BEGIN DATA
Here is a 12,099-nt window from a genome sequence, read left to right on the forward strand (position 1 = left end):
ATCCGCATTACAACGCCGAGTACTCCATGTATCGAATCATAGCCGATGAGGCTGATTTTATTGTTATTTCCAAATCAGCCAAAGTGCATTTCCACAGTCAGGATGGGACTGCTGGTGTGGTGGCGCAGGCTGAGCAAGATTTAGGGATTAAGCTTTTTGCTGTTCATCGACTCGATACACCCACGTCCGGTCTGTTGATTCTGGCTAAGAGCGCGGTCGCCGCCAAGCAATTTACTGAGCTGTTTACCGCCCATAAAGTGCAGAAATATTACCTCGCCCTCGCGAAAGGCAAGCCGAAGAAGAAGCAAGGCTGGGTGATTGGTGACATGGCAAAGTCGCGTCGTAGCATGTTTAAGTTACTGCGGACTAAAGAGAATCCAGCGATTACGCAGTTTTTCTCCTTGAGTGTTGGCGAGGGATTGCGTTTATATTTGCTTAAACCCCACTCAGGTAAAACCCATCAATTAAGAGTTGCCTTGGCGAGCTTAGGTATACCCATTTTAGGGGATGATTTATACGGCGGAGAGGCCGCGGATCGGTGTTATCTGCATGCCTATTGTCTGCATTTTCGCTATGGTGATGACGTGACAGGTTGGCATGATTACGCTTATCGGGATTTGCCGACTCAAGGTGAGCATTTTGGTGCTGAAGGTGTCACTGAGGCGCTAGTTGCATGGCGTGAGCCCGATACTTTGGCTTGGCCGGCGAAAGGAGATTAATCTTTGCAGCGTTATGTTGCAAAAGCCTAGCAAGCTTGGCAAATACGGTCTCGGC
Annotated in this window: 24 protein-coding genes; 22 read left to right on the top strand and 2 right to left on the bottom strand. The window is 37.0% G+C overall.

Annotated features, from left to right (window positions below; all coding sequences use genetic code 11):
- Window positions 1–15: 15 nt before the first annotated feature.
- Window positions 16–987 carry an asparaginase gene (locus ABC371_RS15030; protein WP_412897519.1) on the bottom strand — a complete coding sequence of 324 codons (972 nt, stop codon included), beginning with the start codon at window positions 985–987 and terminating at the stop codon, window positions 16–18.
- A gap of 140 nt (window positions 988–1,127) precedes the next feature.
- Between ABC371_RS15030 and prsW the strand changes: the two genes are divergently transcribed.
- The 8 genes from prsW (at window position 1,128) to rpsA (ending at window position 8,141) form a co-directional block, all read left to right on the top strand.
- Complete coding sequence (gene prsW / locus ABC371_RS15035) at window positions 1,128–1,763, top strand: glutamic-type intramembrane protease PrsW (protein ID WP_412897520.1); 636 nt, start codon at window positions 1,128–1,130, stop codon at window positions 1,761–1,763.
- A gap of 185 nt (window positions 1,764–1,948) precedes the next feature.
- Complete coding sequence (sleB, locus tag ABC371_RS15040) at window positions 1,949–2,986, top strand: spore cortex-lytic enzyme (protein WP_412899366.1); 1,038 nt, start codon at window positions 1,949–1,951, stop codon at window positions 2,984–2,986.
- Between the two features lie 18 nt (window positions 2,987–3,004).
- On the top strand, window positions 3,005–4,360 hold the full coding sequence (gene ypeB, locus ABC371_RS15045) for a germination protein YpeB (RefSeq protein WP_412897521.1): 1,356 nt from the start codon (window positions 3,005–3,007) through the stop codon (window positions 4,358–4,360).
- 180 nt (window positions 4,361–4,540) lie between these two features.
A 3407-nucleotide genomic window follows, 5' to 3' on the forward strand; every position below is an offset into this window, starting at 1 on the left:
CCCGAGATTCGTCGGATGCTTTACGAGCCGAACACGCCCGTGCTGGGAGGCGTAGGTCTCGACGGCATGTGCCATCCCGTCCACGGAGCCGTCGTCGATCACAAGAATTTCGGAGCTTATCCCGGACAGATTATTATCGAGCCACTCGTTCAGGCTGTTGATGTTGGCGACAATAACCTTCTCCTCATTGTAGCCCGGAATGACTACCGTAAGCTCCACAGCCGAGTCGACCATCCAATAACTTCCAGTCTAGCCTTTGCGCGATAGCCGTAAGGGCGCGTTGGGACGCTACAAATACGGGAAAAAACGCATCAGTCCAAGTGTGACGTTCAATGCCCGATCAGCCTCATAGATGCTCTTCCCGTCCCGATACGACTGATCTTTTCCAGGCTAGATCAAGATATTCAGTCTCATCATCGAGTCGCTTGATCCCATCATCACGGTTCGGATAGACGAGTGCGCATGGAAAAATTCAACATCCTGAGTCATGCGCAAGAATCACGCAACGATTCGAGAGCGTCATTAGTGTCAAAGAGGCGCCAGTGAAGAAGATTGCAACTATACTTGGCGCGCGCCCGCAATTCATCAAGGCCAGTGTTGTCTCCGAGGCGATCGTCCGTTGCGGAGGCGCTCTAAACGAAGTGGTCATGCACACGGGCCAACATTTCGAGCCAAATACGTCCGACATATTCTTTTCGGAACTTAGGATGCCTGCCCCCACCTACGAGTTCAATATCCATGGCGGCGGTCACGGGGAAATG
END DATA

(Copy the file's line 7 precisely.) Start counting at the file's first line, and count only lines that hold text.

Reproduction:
- A gap of 140 nt (window positions 988–1,127) precedes the next feature.